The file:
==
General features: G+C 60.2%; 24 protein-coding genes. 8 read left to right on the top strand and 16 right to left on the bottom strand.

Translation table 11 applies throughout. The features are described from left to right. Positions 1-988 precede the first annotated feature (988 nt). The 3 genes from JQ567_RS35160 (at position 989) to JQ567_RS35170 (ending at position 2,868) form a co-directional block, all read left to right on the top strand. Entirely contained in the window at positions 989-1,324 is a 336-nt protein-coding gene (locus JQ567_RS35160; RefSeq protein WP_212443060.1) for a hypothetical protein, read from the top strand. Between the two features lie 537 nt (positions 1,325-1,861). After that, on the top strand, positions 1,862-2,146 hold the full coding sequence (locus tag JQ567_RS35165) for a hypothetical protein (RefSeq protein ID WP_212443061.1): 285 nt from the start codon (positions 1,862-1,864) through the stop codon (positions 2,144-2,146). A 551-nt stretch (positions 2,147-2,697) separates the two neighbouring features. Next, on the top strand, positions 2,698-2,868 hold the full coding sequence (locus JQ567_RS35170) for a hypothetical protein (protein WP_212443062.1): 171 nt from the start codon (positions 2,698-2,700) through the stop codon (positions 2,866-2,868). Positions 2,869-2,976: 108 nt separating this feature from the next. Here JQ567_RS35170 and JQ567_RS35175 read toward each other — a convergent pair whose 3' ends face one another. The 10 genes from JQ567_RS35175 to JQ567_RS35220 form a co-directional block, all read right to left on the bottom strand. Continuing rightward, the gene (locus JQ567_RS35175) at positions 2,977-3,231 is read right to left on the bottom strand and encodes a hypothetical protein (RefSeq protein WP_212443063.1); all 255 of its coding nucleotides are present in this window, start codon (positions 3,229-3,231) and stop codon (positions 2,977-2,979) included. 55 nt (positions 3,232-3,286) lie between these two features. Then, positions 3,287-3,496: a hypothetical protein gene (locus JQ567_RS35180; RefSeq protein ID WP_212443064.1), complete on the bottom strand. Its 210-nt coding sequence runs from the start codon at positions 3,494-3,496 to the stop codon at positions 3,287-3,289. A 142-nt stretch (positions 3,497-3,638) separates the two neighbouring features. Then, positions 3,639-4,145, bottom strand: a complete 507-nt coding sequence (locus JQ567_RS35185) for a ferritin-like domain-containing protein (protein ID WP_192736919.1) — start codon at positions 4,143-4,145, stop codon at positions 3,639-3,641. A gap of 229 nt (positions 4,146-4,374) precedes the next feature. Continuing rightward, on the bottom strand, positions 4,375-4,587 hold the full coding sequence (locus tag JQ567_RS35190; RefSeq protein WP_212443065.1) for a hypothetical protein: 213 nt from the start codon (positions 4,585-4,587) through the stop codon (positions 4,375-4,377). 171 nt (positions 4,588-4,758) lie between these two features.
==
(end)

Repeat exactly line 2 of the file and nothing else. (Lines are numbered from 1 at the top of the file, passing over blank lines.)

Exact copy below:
Translation table 11 applies throughout. The features are described from left to right. Positions 1-988 precede the first annotated feature (988 nt). The 3 genes from JQ567_RS35160 (at position 989) to JQ567_RS35170 (ending at position 2,868) form a co-directional block, all read left to right on the top strand. Entirely contained in the window at positions 989-1,324 is a 336-nt protein-coding gene (locus JQ567_RS35160; RefSeq protein WP_212443060.1) for a hypothetical protein, read from the top strand. Between the two features lie 537 nt (positions 1,325-1,861). After that, on the top strand, positions 1,862-2,146 hold the full coding sequence (locus tag JQ567_RS35165) for a hypothetical protein (RefSeq protein ID WP_212443061.1): 285 nt from the start codon (positions 1,862-1,864) through the stop codon (positions 2,144-2,146). A 551-nt stretch (positions 2,147-2,697) separates the two neighbouring features. Next, on the top strand, positions 2,698-2,868 hold the full coding sequence (locus JQ567_RS35170) for a hypothetical protein (protein WP_212443062.1): 171 nt from the start codon (positions 2,698-2,700) through the stop codon (positions 2,866-2,868). Positions 2,869-2,976: 108 nt separating this feature from the next. Here JQ567_RS35170 and JQ567_RS35175 read toward each other — a convergent pair whose 3' ends face one another. The 10 genes from JQ567_RS35175 to JQ567_RS35220 form a co-directional block, all read right to left on the bottom strand. Continuing rightward, the gene (locus JQ567_RS35175) at positions 2,977-3,231 is read right to left on the bottom strand and encodes a hypothetical protein (RefSeq protein WP_212443063.1); all 255 of its coding nucleotides are present in this window, start codon (positions 3,229-3,231) and stop codon (positions 2,977-2,979) included. 55 nt (positions 3,232-3,286) lie between these two features. Then, positions 3,287-3,496: a hypothetical protein gene (locus JQ567_RS35180; RefSeq protein ID WP_212443064.1), complete on the bottom strand. Its 210-nt coding sequence runs from the start codon at positions 3,494-3,496 to the stop codon at positions 3,287-3,289. A 142-nt stretch (positions 3,497-3,638) separates the two neighbouring features. Then, positions 3,639-4,145, bottom strand: a complete 507-nt coding sequence (locus JQ567_RS35185) for a ferritin-like domain-containing protein (protein ID WP_192736919.1) — start codon at positions 4,143-4,145, stop codon at positions 3,639-3,641. A gap of 229 nt (positions 4,146-4,374) precedes the next feature. Continuing rightward, on the bottom strand, positions 4,375-4,587 hold the full coding sequence (locus tag JQ567_RS35190; RefSeq protein WP_212443065.1) for a hypothetical protein: 213 nt from the start codon (positions 4,585-4,587) through the stop codon (positions 4,375-4,377). 171 nt (positions 4,588-4,758) lie between these two features.